Has any one character been subjected to revamping and reconsideration more than Wonder Woman in the past few years? I’m hard pressed to think of one if there is. Following Infinite Crisis, she was reinvented as an agent of the US Government with a secret identity. Just over a year ago, J. Michael Straczynski restarted the Wonder Woman mythos in the comics by turning Wonder Woman into a lost princess and child of prophecy. And the less said about David E. Kelly’s rejected Wonder Woman TV show, in which Diana was a CEO and superheroine who also posed as her own secretary, the better. And so we come to this – Wonder Woman #1 by Brian Azzarello & Cliff Chiang.
We start in the thick of things with monsters attacking a woman named Zola, who is saved by a mysterious man and then teleported by a magic key to Wonder Woman’s home in London. Following the key back to the woman’s home, Diana proceeds to do what Amazons do when facing monsters and discovers that the mysterious man was the god Hermes, who came to project Zola from the wrath of Hera. All of this is observed from a distance by a man who seems to be the sun god Apollo, as evidenced by granting three women the power of prophecy and his punishing introduction.
Surprisingly this first issue gives us little Wonder Woman, with the title character making her first appearance about halfway through the issue. Azzarello seems to be gambling that most people are familiar enough with the concept of Wonder Woman and that aside from some confirmation of core concepts that comes out of the narrative (she is still an Amazon, she still kicks ass, etc.) he doesn’t need to focus much on Diana’s character or personality. I believe this gamble paid off but I hope Diana gets more personal development in later issues. As it is, a reader is more likely to be in trouble if they don’t know their Greek mythology than they are if they’ve never read a Wonder Woman comic. I was able to guess who the woman in the cloak of peacock feathers was long before it was confirmed to be Hera but someone who isn’t a Greek Mythology geek might be lost during the opening scenes.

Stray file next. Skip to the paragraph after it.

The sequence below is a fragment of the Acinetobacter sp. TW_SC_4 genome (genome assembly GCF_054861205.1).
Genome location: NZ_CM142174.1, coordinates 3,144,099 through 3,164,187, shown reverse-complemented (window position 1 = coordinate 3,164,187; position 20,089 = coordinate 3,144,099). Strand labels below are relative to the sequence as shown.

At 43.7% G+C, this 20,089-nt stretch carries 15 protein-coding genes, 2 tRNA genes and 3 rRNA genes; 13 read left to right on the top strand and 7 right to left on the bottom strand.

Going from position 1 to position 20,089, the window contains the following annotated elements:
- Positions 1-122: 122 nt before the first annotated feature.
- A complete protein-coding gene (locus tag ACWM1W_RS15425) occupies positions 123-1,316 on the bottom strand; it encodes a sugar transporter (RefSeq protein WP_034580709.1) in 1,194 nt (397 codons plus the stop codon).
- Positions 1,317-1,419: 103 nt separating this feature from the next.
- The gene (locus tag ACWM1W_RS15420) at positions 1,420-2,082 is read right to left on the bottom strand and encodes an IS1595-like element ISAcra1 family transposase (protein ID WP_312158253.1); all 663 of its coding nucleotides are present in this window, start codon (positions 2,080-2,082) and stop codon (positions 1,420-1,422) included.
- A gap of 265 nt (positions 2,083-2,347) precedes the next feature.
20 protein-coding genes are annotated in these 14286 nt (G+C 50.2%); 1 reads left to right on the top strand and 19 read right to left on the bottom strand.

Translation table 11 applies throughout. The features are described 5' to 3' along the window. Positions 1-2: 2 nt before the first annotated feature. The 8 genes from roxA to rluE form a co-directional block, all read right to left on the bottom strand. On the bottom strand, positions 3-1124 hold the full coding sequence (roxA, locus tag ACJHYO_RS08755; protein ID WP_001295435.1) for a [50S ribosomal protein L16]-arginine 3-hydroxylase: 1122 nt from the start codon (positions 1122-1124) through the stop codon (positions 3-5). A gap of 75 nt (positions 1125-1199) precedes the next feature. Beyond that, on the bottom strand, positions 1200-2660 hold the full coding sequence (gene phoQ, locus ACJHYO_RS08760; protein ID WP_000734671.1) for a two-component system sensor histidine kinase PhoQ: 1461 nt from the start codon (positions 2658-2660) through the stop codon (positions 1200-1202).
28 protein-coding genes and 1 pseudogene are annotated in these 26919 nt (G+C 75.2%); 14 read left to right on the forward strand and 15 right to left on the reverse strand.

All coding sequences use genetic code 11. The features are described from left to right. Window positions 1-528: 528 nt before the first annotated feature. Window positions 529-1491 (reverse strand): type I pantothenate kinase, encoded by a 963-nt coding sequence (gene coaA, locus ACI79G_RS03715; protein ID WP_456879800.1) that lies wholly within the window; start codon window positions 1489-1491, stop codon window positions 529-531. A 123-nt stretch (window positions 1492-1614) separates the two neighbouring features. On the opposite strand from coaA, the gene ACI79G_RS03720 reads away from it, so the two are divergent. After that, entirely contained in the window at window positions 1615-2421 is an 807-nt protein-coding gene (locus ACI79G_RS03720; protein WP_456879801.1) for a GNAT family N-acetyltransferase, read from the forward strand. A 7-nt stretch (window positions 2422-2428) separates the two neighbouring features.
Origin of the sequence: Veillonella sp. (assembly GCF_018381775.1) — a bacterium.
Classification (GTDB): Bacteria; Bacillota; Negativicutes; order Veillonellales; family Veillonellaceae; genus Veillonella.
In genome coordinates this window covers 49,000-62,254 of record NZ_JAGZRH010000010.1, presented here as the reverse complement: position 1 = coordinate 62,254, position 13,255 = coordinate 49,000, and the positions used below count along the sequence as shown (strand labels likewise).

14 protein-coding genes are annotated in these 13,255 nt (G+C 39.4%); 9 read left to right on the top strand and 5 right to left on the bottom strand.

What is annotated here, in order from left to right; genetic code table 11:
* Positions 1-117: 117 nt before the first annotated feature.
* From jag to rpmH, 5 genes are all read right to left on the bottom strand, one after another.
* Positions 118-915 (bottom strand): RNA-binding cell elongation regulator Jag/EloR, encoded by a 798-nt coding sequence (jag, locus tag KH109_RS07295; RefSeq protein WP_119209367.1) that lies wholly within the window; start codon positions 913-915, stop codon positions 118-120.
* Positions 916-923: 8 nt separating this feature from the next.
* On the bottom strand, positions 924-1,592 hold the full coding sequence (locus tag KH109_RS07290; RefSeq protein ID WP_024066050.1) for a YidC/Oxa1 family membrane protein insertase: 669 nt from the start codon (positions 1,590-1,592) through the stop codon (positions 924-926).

But if anyone does become lost reading this book, it certainly won’t be because of the artwork. Cliff Chiang is a wonderful visual storyteller whose work on Green Arrow/Black Canary was one of the few high-points of that series. The action flows naturally from panel to panel and Chiang’s high-action style lends itself well to Azzarello’s writing. Indeed, some panels would not look out of place on the side of a Grecian urn. My one complaint about the artwork is the coloring of our heroine is a bit strange at points, with Diana’s tan skin looking more red than brown. Indeed, she looks so red at times she looks more like Dejah Thoris, Warrior Princess of Mars than Diana, Warrior Princess of Themyscira.
Despite that, this book is definitely one of the best ones to come out of the New 52 thus far. It’s a must-read for all fans of Wonder Woman in specific, good action comics in general and Greek mythology in particular. I certainly plan to be picking it up in the future.